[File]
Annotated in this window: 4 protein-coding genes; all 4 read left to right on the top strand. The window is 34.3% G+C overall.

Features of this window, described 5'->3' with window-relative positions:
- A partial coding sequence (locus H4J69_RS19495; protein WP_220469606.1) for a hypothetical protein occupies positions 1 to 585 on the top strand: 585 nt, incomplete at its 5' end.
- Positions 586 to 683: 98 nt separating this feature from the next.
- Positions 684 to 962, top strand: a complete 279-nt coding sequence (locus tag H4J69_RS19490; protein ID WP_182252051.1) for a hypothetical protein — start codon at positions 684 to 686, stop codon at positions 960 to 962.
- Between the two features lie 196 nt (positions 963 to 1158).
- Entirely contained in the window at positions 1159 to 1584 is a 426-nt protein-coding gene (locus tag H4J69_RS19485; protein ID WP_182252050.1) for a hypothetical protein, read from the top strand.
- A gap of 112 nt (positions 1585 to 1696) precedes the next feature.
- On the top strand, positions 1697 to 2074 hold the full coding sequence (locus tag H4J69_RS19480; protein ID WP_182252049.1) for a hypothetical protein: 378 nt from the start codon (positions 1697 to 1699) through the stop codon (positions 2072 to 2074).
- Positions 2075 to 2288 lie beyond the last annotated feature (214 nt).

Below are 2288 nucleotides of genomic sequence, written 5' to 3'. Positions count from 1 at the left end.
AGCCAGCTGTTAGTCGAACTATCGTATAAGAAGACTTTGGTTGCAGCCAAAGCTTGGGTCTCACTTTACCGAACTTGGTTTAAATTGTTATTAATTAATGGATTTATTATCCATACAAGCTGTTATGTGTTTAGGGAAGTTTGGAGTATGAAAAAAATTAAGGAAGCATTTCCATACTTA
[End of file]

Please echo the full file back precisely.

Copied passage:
Annotated in this window: 4 protein-coding genes; all 4 read left to right on the top strand. The window is 34.3% G+C overall.

Features of this window, described 5'->3' with window-relative positions:
- A partial coding sequence (locus H4J69_RS19495; protein WP_220469606.1) for a hypothetical protein occupies positions 1 to 585 on the top strand: 585 nt, incomplete at its 5' end.
- Positions 586 to 683: 98 nt separating this feature from the next.
- Positions 684 to 962, top strand: a complete 279-nt coding sequence (locus tag H4J69_RS19490; protein ID WP_182252051.1) for a hypothetical protein — start codon at positions 684 to 686, stop codon at positions 960 to 962.
- Between the two features lie 196 nt (positions 963 to 1158).
- Entirely contained in the window at positions 1159 to 1584 is a 426-nt protein-coding gene (locus tag H4J69_RS19485; protein ID WP_182252050.1) for a hypothetical protein, read from the top strand.
- A gap of 112 nt (positions 1585 to 1696) precedes the next feature.
- On the top strand, positions 1697 to 2074 hold the full coding sequence (locus tag H4J69_RS19480; protein ID WP_182252049.1) for a hypothetical protein: 378 nt from the start codon (positions 1697 to 1699) through the stop codon (positions 2072 to 2074).
- Positions 2075 to 2288 lie beyond the last annotated feature (214 nt).

Below are 2288 nucleotides of genomic sequence, written 5' to 3'. Positions count from 1 at the left end.
AGCCAGCTGTTAGTCGAACTATCGTATAAGAAGACTTTGGTTGCAGCCAAAGCTTGGGTCTCACTTTACCGAACTTGGTTTAAATTGTTATTAATTAATGGATTTATTATCCATACAAGCTGTTATGTGTTTAGGGAAGTTTGGAGTATGAAAAAAATTAAGGAAGCATTTCCATACTTA